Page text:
Yes, yes, they do....
    Here, one can get mango , orange, lemon, tomato, lettuce, cilantro, and many more as a starter plant!
     
  5. Markd77

    Senior Member

    Sep 7, 2009
    2,803
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    Some will work, some won't. Some seeds need to have a frost before they will germinate, which can be recreated in a freezer in some cases.
    A lot of fruit and vegetables are hybrids, which means for example a tomato you might get is made from seed from a tomato of one strain, pollenated by another strain. If you plant seeds from the tomato you bought in the shop then the tomatoes that grow could be very different to the ones you bought. It's quite possible the seeds will be sterile.
    http://en.wikipedia.org/wiki/F1_hybrid
     
  6. MrChips

    Moderator

    Oct 2, 2009
    12,446
    3,361
    Every year I go around my garden and collect the seeds from all the flowers for replanting the following year. I store the seeds in the return envelopes I receive in the mail.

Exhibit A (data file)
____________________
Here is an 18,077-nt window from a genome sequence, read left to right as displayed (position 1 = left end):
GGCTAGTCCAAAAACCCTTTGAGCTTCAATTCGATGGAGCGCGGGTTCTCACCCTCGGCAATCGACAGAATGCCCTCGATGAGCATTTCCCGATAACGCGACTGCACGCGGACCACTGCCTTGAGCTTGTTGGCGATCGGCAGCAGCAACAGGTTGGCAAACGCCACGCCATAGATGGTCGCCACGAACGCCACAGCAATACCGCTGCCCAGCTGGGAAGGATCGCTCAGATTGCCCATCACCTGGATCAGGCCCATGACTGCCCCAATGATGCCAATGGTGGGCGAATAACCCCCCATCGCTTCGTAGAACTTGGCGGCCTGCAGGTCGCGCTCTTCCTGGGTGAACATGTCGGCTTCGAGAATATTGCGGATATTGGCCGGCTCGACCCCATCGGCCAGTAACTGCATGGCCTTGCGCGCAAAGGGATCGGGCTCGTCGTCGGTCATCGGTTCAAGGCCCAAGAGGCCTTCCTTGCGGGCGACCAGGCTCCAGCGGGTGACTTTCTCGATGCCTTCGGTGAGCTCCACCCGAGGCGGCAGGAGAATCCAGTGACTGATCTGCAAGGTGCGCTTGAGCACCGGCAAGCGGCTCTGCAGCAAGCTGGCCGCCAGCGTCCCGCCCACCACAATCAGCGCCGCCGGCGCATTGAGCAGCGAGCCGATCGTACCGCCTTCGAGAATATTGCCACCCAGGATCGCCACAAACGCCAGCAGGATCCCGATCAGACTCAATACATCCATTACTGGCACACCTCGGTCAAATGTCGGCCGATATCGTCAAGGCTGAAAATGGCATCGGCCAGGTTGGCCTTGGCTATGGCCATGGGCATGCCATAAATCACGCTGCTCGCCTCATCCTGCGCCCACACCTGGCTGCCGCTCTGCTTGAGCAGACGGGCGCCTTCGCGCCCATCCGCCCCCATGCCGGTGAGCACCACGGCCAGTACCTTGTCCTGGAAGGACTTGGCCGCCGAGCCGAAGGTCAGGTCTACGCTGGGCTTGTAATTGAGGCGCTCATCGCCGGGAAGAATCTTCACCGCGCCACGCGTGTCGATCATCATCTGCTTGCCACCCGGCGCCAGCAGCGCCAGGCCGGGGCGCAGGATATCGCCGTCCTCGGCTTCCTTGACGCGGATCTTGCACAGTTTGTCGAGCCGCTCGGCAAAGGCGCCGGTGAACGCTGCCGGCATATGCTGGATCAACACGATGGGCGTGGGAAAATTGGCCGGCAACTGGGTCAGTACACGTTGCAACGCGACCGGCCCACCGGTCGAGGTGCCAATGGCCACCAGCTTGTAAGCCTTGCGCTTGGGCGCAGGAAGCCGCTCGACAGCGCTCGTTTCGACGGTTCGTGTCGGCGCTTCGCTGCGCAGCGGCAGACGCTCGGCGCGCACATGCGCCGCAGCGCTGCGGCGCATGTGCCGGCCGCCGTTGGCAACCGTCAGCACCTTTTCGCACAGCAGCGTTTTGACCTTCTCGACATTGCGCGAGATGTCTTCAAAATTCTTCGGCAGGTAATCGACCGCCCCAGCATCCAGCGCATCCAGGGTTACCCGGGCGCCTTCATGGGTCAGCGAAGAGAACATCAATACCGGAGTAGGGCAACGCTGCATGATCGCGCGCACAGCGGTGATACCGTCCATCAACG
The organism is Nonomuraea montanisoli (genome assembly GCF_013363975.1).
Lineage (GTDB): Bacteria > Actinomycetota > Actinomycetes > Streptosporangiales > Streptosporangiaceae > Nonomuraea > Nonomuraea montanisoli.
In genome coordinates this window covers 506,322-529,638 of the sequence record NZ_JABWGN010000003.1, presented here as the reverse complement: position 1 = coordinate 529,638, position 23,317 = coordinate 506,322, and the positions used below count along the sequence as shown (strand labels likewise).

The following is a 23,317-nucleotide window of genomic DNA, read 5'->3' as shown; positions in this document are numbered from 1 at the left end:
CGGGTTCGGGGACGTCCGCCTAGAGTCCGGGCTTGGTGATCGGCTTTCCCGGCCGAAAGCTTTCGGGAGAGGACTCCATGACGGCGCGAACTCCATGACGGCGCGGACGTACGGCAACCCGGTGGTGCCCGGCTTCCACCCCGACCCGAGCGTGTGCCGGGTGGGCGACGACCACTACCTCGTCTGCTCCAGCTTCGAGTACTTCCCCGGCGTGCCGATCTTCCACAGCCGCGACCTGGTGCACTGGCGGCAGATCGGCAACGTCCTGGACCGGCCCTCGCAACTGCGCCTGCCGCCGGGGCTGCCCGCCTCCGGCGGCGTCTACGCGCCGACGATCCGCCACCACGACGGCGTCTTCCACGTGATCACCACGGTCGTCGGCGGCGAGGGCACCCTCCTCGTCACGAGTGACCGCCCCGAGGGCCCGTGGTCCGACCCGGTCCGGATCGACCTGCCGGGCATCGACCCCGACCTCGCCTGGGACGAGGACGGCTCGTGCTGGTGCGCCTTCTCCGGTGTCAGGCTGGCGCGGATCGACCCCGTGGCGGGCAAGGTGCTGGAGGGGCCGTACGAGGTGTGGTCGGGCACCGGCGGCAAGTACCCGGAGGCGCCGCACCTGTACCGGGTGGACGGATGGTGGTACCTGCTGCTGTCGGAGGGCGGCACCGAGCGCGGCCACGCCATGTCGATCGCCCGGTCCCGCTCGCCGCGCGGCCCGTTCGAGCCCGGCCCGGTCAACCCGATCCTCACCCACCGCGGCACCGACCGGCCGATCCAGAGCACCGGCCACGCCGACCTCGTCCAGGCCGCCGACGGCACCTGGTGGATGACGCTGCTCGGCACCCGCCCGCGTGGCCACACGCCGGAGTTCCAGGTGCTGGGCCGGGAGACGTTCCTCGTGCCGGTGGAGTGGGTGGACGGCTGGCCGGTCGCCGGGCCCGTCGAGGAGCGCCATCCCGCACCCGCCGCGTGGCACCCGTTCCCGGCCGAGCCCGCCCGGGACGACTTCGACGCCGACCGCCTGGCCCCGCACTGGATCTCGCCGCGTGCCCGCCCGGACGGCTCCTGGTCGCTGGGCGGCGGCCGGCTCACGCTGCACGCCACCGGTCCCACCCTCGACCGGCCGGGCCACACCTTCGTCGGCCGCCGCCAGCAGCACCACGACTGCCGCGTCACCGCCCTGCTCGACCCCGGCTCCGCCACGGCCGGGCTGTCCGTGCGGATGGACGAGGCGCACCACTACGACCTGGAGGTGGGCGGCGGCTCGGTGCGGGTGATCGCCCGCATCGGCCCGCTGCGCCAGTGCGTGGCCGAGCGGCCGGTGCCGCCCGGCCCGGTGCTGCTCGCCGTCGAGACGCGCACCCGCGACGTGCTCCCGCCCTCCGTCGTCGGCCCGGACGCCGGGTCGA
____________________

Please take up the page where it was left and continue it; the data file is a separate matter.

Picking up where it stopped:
Nothing gets wasted in my kingdom.
     
  7. THE_RB

    AAC Fanatic!

    Feb 11, 2008
    5,435
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    Tomatoes and peppers will grow fine from seeds extracted from the fruits. You just dry them out on some wadding paper for a few days then plant or germinate the seeds in the way you prefer.

    We get regular rains and moist soil and can just throw tomatoes etc out in the garden and get plants growing up from that.

    The good point compared to buying seeds is you get to grow a proven winner that tasted really good, so obviously you keep seeds from the very best fruits you bought.
     
  8. maxpower097

    Well-Known Member

    Feb 20, 2009